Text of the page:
Memory of the scene remains sharp. It was several years ago, during a brutally hot August day on a dusty practice field. The hulking figure of Chris Schwamborn, the biggest player on the Greenport/Southold/Mattituck high school football team, was struggling through wind sprints, not his strong suit. Schwamborn lagged far behind his teammates and wasn’t close to sprinting, but he never gave up, pushing one leg in front of the other until he finally completed the drill. His teammates applauded the effort.
It was an inspiring sight.
If there is an inspirational tale to be told on the Porters, it is Schwamborn’s story. The lineman has gone from a player who could barely run around the field as a freshman to a contributor on both sides of the ball as a senior. It has been quite a transformation.
“He’s a new man from where he was as a freshman,” coach Jack Martilotta said. “Chris is the reason [why] you coach. You took a kid as a freshman who kind of struggled and he’s turned himself into a force, an athlete. He is a very good football player. He’s a very good wrestler, and most importantly, he’s a very good student and a really great young man. He’s a real role model.”
The 5-foot-11, 300-pound Schwamborn, a regular starter since he was a sophomore, plays guard and defensive tackle. Ever since that memorable day, his football career has been on a steady incline. Every year, he said, he has improved a little more.
For a big player, Schwamborn is remarkably agile and athletic. He also wrestles and holds a black belt in judo.
“I’ve been doing better every year, but again, how my mind works is I can always do better,” he said after Tuesday morning’s practice. “If I’m going to compare how I was when I first came here to now, it’s ridiculous how much better I’ve become. I had no idea I’d ever become this athletic.”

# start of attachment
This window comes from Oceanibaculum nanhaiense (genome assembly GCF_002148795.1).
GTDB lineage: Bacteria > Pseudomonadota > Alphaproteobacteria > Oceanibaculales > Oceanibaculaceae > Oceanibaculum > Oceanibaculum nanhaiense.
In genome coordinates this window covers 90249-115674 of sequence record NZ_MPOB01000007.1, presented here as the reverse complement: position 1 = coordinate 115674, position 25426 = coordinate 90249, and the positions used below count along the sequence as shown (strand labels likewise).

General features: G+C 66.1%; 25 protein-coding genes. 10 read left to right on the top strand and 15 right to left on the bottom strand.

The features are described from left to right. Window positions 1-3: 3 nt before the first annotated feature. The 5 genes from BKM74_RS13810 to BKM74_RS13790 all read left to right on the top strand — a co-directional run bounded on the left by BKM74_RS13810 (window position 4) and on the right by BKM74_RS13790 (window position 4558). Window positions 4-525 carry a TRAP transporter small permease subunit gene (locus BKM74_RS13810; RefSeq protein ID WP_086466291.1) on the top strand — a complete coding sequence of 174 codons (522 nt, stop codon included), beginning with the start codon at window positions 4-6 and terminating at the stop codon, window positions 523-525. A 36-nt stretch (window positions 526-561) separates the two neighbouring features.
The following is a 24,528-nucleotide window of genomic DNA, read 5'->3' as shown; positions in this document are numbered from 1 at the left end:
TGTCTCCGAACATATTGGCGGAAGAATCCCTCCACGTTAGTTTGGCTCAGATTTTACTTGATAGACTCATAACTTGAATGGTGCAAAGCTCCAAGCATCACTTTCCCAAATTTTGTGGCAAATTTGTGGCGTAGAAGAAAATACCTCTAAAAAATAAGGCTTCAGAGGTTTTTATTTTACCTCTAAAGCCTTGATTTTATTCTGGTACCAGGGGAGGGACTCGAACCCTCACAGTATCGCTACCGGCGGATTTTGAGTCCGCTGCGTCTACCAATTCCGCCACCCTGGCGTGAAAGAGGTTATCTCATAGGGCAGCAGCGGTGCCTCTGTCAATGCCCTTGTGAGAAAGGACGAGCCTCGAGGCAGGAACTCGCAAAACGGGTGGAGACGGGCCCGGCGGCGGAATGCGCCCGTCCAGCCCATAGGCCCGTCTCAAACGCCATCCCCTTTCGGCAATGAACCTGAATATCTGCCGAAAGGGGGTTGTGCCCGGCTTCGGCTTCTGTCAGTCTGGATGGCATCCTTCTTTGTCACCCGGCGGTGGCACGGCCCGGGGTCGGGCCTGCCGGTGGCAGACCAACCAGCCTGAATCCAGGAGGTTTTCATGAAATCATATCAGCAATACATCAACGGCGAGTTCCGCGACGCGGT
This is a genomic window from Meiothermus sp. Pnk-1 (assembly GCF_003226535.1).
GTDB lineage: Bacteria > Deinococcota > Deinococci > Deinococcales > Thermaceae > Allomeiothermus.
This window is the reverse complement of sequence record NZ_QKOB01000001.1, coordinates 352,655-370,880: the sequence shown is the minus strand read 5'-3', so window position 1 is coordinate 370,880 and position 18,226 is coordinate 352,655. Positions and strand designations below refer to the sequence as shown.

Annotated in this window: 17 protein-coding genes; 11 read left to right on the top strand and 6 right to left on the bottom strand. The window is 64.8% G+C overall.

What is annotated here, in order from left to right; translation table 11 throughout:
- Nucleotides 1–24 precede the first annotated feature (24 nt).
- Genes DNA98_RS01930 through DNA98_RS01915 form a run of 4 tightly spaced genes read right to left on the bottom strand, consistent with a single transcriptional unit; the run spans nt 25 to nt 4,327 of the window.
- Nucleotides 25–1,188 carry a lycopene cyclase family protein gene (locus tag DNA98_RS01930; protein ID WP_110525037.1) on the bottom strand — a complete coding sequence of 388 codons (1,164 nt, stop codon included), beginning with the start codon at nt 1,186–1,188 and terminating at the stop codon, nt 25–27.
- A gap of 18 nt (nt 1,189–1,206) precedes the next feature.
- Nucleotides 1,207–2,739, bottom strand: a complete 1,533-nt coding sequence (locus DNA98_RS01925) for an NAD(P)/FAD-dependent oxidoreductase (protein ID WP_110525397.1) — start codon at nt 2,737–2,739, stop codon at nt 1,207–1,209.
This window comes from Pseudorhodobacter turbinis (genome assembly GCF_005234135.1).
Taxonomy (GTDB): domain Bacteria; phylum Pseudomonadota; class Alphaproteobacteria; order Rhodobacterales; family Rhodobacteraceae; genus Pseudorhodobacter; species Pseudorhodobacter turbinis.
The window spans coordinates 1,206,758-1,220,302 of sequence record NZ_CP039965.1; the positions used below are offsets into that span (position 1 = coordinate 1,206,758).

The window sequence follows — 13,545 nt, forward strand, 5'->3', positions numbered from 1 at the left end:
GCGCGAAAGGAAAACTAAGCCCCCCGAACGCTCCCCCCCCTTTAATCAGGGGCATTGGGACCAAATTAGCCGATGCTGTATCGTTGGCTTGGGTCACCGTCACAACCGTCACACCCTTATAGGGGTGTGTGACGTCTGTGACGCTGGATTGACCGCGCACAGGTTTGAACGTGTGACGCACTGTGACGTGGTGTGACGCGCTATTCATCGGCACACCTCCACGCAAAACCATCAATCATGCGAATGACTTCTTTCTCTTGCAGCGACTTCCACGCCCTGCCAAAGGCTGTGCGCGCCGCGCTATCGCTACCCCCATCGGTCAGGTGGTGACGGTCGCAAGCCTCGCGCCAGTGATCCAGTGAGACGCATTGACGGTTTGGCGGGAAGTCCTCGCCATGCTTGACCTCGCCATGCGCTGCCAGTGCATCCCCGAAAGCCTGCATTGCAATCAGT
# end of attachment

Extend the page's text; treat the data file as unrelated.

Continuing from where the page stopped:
Last season Schwamborn sprained a knee about midway through the season. It slowed him down, but didn’t stop him from playing out the season. He was involved in nine tackles last year.
Martilotta said Schwamborn came into preseason practice in better shape this week. Along with the footwork and strength, Schwamborn, who said he feels physically better than he ever has before, brings desire, which is something that cannot be measured by a stopwatch.
“You just never see him give up, no matter what,” said senior Liam McShane, who plays guard and defensive end. McShane said Schwamborn “gives it 110 percent every single time you see him out here on the field. If every guy on the team put as much effort as Chris does, we’d be going 8 and 0.”
Martilotta said: “He’s got a ton of heart. There’s no quit in that kid.”
So, where does that drive come from?
“I guess it’s how I was raised or whatever, but I never want to give up and do whatever I can because I don’t want to feel like I’m getting treated differently,” Schwamborn said. “I want to go as much as anyone else can go and do as much as anyone else can do.”
Schwamborn said wrestling made a big difference in him. “Wrestling turned my life around,” he said.
Others have taken notice, and Schwamborn has heard complimentary words from coaches, parents and friends. “I really appreciate all the positive energy everyone has given to me, and it helps me,” he said.
Fast forward from several years ago to Tuesday morning, and there was Schwamborn on that same practice field. In the final sprint of the day, he let it all hang out and pushed himself to be the third one to the finish line. Some things don’t change.
Photo caption: Chris Schwamborn has evolved into an agile, athletic lineman for Greenport/Southold/Mattituck. (Credit: Garret Meade)